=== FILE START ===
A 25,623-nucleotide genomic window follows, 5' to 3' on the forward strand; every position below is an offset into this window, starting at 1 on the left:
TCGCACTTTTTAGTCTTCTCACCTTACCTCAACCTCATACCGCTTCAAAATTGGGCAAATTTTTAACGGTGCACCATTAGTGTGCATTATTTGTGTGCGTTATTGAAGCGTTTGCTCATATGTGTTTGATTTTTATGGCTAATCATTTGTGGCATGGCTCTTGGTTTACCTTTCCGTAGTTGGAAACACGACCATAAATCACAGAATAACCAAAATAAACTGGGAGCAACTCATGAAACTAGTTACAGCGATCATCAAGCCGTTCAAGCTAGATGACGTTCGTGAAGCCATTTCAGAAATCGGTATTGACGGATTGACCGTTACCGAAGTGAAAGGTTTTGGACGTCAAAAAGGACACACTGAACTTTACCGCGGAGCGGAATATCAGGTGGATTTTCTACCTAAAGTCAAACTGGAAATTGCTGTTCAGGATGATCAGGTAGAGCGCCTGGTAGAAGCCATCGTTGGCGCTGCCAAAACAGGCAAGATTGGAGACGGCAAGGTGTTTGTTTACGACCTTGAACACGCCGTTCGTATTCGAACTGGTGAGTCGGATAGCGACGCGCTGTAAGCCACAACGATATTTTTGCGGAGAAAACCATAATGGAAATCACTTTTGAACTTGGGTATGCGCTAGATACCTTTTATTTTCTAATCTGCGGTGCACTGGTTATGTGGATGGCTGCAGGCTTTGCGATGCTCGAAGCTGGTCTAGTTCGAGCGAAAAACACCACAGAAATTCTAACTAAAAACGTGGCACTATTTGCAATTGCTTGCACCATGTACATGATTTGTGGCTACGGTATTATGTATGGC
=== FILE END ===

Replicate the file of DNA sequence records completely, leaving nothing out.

A 25,623-nucleotide genomic window follows, 5' to 3' on the forward strand; every position below is an offset into this window, starting at 1 on the left:
TCGCACTTTTTAGTCTTCTCACCTTACCTCAACCTCATACCGCTTCAAAATTGGGCAAATTTTTAACGGTGCACCATTAGTGTGCATTATTTGTGTGCGTTATTGAAGCGTTTGCTCATATGTGTTTGATTTTTATGGCTAATCATTTGTGGCATGGCTCTTGGTTTACCTTTCCGTAGTTGGAAACACGACCATAAATCACAGAATAACCAAAATAAACTGGGAGCAACTCATGAAACTAGTTACAGCGATCATCAAGCCGTTCAAGCTAGATGACGTTCGTGAAGCCATTTCAGAAATCGGTATTGACGGATTGACCGTTACCGAAGTGAAAGGTTTTGGACGTCAAAAAGGACACACTGAACTTTACCGCGGAGCGGAATATCAGGTGGATTTTCTACCTAAAGTCAAACTGGAAATTGCTGTTCAGGATGATCAGGTAGAGCGCCTGGTAGAAGCCATCGTTGGCGCTGCCAAAACAGGCAAGATTGGAGACGGCAAGGTGTTTGTTTACGACCTTGAACACGCCGTTCGTATTCGAACTGGTGAGTCGGATAGCGACGCGCTGTAAGCCACAACGATATTTTTGCGGAGAAAACCATAATGGAAATCACTTTTGAACTTGGGTATGCGCTAGATACCTTTTATTTTCTAATCTGCGGTGCACTGGTTATGTGGATGGCTGCAGGCTTTGCGATGCTCGAAGCTGGTCTAGTTCGAGCGAAAAACACCACAGAAATTCTAACTAAAAACGTGGCACTATTTGCAATTGCTTGCACCATGTACATGATTTGTGGCTACGGTATTATGTATGGC